was the fear of poverty. I was afraid of not having enough money, being broke, perhaps
even being destitute. I knew that this fear had originated during my childhood because
my parents, who grew up during the Depression, had continually worried about money.
My fear was reinforced when I was broke at various times during my 20s. I could
objectively assess the origins of this fear, but it still had a strong hold on me.
Even when I had sufficient money for all my needs, this fear was always there.
My answer to the question, “How does this fear hold me back?” was that it caused
me to be anxious about taking risks with money. It caused me to play it safe with
regard to employment. And it caused me to choose security over opportunity.
My answer to the second question, “How does this fear help me?” was that, in
order to escape the fear of poverty, I had a tendency to work much longer and harder.
I was more ambitious and determined. I took much more time to inform myself on the
various ways that money could be invested. The fear of poverty was, in effect, driving
me toward financial independence.
When I answered the third question, “What would be my pay-off for overcoming
this fear?” I immediately saw that I would be willing to take more risks, I would
be more aggressive in pursuing my financial goals, I could and would start my own
business, and I would not be so tense and concerned about spending too much or having
too little. I would no longer be so concerned about the price of everything. By
objectively analyzing my biggest fear in this way, I was able to begin the process
of eliminating it.
You can begin the process of developing courage and eliminating fear by engaging
in actions consistent with the behaviors of courage and self-confidence. Anything
that you practice over and over eventually becomes a new habit. So let’s focus on
some of the areas where you can practice to develop the habit of courage.
The first and perhaps most important kind of courage is the courage to begin,
to launch, to step out in faith. This is the courage to try something new or different,
to move out of your comfort zone, with no guarantee of success. John Ronstadt, a
professor at Babson College who taught entrepreneurship for 12 years, conducted
a study of those who took his class and later became successful. He could only find
one quality that they had in common: their willingness to actually start their own
business in the marketplace. He calls this the “Corridor Principle.” He said that
as these individuals moved forward, as though proceeding down a corridor, doors
opened to them that they would not have seen if they had not been in forward motion.
It turned out that the graduates of his entrepreneurship course who had done nothing
with what they had learned were still waiting for things to be just right before
they began. They were unwilling to launch themselves down the corridor of uncertainty
until they could somehow be assured that they would be successful¾something which
The future belongs to the risk takers, not the security seekers. Life is perverse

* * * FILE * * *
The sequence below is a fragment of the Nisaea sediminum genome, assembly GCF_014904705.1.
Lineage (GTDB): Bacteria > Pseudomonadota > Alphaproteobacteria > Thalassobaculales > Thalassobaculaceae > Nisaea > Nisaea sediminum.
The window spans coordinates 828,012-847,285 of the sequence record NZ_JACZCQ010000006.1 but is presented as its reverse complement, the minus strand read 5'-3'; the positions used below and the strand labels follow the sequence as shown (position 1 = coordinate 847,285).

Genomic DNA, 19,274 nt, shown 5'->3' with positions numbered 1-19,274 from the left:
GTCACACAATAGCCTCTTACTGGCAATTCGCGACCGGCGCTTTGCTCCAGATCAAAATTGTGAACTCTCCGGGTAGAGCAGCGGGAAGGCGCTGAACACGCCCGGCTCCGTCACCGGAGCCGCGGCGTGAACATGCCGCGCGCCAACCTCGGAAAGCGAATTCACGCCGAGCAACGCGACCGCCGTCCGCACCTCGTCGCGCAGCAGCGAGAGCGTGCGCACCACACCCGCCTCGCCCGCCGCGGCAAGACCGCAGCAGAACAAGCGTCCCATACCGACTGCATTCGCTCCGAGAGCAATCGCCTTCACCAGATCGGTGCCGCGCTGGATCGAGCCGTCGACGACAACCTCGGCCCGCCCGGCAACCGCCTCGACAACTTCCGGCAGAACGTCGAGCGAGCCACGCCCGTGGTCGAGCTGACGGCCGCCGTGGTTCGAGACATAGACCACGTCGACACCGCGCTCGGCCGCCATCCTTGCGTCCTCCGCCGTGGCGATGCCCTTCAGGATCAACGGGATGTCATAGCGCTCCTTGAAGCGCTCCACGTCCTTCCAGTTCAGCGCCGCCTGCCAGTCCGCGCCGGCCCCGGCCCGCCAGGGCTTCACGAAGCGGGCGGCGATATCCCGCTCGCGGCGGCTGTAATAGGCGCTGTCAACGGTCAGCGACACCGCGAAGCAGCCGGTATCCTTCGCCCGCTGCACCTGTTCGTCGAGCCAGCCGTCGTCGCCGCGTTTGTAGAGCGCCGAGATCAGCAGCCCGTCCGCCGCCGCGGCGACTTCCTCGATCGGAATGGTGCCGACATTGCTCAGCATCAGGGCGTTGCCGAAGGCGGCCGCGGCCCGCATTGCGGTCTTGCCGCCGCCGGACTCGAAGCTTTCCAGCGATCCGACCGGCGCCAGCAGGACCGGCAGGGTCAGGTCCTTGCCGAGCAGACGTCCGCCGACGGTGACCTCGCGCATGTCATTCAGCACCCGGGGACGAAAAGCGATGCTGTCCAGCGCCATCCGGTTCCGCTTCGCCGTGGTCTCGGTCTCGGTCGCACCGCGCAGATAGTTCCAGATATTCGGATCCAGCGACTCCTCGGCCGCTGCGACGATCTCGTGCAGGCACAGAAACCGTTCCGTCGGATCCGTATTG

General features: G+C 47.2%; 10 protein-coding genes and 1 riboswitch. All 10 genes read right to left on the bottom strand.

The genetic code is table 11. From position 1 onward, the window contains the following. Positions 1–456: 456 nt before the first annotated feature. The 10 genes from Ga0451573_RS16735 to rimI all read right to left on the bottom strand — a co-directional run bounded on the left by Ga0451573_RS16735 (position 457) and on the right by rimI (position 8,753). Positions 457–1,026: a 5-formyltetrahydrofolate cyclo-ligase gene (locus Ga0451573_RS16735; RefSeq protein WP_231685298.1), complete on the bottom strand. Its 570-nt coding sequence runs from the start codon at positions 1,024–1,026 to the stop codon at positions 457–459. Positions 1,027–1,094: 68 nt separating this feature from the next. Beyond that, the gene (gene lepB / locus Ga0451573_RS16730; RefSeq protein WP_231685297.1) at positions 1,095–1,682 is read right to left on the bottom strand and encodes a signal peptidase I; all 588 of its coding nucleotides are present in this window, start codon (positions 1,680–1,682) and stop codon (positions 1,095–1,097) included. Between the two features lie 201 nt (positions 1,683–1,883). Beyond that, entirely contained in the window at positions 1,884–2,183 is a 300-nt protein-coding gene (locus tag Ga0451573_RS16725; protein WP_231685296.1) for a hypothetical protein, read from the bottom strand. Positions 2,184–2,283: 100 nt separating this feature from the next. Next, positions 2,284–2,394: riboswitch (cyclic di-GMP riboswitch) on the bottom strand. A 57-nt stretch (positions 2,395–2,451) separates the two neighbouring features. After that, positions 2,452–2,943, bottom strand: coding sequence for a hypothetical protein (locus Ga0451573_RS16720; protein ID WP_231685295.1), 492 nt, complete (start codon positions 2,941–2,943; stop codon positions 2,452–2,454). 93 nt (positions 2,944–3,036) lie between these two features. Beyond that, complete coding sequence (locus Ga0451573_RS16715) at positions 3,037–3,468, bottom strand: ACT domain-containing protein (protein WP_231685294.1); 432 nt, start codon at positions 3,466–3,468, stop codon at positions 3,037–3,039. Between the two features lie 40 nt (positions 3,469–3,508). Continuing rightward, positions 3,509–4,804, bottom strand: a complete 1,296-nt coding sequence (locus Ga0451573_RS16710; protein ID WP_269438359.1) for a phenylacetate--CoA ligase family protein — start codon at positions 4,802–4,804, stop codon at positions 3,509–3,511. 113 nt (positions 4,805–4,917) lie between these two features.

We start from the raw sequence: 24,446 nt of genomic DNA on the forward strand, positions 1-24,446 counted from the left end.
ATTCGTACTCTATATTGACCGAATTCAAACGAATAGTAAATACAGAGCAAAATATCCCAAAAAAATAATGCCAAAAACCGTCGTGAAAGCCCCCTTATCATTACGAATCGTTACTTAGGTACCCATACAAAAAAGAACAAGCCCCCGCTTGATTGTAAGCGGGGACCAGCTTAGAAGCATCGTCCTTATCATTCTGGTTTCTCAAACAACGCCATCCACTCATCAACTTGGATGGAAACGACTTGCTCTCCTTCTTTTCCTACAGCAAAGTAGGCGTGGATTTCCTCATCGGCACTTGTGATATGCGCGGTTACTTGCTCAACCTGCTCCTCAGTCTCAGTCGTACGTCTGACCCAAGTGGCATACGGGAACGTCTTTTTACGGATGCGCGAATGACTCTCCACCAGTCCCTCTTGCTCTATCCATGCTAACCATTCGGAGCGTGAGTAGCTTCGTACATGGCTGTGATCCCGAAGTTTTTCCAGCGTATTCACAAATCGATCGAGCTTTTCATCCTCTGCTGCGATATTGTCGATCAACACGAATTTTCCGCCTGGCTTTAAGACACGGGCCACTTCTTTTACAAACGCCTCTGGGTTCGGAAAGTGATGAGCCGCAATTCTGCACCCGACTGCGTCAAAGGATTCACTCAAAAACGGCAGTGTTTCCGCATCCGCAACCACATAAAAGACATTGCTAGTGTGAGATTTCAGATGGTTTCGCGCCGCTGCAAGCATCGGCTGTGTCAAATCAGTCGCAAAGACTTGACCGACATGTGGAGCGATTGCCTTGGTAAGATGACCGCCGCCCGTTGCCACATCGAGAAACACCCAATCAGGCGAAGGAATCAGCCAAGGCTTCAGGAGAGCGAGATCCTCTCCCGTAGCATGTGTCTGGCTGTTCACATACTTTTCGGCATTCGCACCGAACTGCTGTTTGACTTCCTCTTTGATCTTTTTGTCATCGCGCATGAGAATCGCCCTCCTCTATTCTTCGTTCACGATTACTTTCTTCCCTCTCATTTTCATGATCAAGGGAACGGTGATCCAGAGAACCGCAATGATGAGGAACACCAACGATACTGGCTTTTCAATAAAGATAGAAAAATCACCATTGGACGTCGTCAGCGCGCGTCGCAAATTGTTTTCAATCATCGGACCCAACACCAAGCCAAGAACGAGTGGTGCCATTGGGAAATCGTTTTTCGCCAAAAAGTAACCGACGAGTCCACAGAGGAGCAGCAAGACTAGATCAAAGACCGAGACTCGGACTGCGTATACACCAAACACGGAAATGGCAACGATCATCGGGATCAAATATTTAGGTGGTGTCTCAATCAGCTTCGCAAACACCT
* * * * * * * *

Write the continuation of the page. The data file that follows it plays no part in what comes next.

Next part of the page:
in the sense that, the more you seek security, the less of it you have. But the
more you seek opportunity, the more likely it is that you will achieve the security
that you desire. One way to get the courage to begin, from which everything else
flows, is to plan and prepare thoroughly in advance. Set clear goals and objectives,
then gather information. Read and research in your chosen field. Write out detailed
plans of action, and then take the first step.
The second kind of courage is the courage to endure, to persist, to stay at it
once you have begun. Persistence is a form of courageous patience, and it is one
of the rarest types of courage. Courageous patience is having the ability to stand
firm after you have taken action and before you get any feedback or results from
your actions. When you plan your work and work your plan through patient persistence,
even in the face of disappointment and unexpected setbacks, you will build and develop
the quality of courage within you.
Whenever you feel fear or anxiety, and you need to bolster your courage to endure,
switch your attention to your goals. Create a mental picture of the person that
you would like to be, performing the way you would like to perform. There is nothing
wrong with thoughts of fear as long as you temper them with thoughts of courage
and self-reliance. Whatever you dwell upon, grows . . . so be careful.
The last type of courage is the courage to conquer worry—a form of negative goal-setting.
It is dwelling upon, talking about, and vividly imagining exactly what you don’t
want to happen. If you worry long enough and hard enough about something, you are
going to attract it into your life. The great tragedy is that even if the situation
you are worrying about does not materialize, your health and your emotions will
suffer just the same. And the fact is that most of things that people worry about
The only real antitode to worry is purposeful action toward a predetermined goal
or solution. Since the conscious mind can only hold one thought at a time, when
you get busy doing something to resolve your problem, you will not have the time
or the mental capacity to worry. And before you know it, your worrysome situation
will have been resolved.
The mastery of fear and the development of courage are essential prerequisites
for a happy, successful life. With a commitment to acquire the habit of courage,
you will eventually reach the point where your fears no longer play a major role
in your decision-making. You will set big, challenging, exciting goals, and you
will have the confidence of knowing that you can attain them. You will be able to
face every situation with calmness and self-assurance. And the key is courage.